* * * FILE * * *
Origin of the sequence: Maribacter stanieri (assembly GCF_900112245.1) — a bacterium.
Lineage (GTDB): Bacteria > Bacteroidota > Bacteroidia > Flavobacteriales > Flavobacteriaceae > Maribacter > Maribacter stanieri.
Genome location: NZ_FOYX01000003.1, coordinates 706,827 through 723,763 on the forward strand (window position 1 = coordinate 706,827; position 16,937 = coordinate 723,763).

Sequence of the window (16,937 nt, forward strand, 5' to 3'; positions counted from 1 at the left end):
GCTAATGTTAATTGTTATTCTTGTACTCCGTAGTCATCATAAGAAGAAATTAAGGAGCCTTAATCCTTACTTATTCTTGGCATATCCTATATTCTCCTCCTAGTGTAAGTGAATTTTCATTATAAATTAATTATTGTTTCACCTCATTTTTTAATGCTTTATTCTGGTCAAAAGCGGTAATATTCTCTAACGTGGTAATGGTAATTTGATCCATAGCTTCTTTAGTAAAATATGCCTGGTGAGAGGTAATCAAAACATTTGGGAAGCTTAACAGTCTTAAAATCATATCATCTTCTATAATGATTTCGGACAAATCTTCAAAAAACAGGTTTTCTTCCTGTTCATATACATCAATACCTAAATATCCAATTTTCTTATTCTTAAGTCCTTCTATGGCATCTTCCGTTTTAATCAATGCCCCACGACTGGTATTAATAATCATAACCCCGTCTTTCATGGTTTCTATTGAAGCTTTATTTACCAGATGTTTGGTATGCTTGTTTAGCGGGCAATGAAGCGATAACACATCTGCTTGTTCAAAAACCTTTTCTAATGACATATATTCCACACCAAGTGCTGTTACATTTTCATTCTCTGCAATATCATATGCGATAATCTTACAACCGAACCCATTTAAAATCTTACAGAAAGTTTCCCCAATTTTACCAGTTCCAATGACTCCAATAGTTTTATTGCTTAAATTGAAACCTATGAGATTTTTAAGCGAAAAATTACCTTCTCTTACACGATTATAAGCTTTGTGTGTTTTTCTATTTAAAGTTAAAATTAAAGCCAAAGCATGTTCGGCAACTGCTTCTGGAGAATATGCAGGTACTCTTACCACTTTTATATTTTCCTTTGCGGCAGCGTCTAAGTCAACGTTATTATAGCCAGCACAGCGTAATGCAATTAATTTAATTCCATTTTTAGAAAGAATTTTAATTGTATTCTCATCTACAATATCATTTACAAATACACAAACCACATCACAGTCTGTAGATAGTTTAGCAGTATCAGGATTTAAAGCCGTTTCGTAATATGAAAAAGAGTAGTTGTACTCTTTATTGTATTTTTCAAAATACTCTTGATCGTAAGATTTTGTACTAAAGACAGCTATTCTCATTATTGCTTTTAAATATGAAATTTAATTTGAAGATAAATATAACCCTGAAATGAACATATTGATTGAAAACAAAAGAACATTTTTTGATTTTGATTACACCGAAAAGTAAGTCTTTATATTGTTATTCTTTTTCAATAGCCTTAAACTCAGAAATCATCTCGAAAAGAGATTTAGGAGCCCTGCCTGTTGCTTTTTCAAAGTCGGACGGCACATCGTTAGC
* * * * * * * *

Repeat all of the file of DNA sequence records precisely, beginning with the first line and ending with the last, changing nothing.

Origin of the sequence: Maribacter stanieri (assembly GCF_900112245.1) — a bacterium.
Lineage (GTDB): Bacteria > Bacteroidota > Bacteroidia > Flavobacteriales > Flavobacteriaceae > Maribacter > Maribacter stanieri.
Genome location: NZ_FOYX01000003.1, coordinates 706,827 through 723,763 on the forward strand (window position 1 = coordinate 706,827; position 16,937 = coordinate 723,763).

Sequence of the window (16,937 nt, forward strand, 5' to 3'; positions counted from 1 at the left end):
GCTAATGTTAATTGTTATTCTTGTACTCCGTAGTCATCATAAGAAGAAATTAAGGAGCCTTAATCCTTACTTATTCTTGGCATATCCTATATTCTCCTCCTAGTGTAAGTGAATTTTCATTATAAATTAATTATTGTTTCACCTCATTTTTTAATGCTTTATTCTGGTCAAAAGCGGTAATATTCTCTAACGTGGTAATGGTAATTTGATCCATAGCTTCTTTAGTAAAATATGCCTGGTGAGAGGTAATCAAAACATTTGGGAAGCTTAACAGTCTTAAAATCATATCATCTTCTATAATGATTTCGGACAAATCTTCAAAAAACAGGTTTTCTTCCTGTTCATATACATCAATACCTAAATATCCAATTTTCTTATTCTTAAGTCCTTCTATGGCATCTTCCGTTTTAATCAATGCCCCACGACTGGTATTAATAATCATAACCCCGTCTTTCATGGTTTCTATTGAAGCTTTATTTACCAGATGTTTGGTATGCTTGTTTAGCGGGCAATGAAGCGATAACACATCTGCTTGTTCAAAAACCTTTTCTAATGACATATATTCCACACCAAGTGCTGTTACATTTTCATTCTCTGCAATATCATATGCGATAATCTTACAACCGAACCCATTTAAAATCTTACAGAAAGTTTCCCCAATTTTACCAGTTCCAATGACTCCAATAGTTTTATTGCTTAAATTGAAACCTATGAGATTTTTAAGCGAAAAATTACCTTCTCTTACACGATTATAAGCTTTGTGTGTTTTTCTATTTAAAGTTAAAATTAAAGCCAAAGCATGTTCGGCAACTGCTTCTGGAGAATATGCAGGTACTCTTACCACTTTTATATTTTCCTTTGCGGCAGCGTCTAAGTCAACGTTATTATAGCCAGCACAGCGTAATGCAATTAATTTAATTCCATTTTTAGAAAGAATTTTAATTGTATTCTCATCTACAATATCATTTACAAATACACAAACCACATCACAGTCTGTAGATAGTTTAGCAGTATCAGGATTTAAAGCCGTTTCGTAATATGAAAAAGAGTAGTTGTACTCTTTATTGTATTTTTCAAAATACTCTTGATCGTAAGATTTTGTACTAAAGACAGCTATTCTCATTATTGCTTTTAAATATGAAATTTAATTTGAAGATAAATATAACCCTGAAATGAACATATTGATTGAAAACAAAAGAACATTTTTTGATTTTGATTACACCGAAAAGTAAGTCTTTATATTGTTATTCTTTTTCAATAGCCTTAAACTCAGAAATCATCTCGAAAAGAGATTTAGGAGCCCTGCCTGTTGCTTTTTCAAAGTCGGACGGCACATCGTTAGC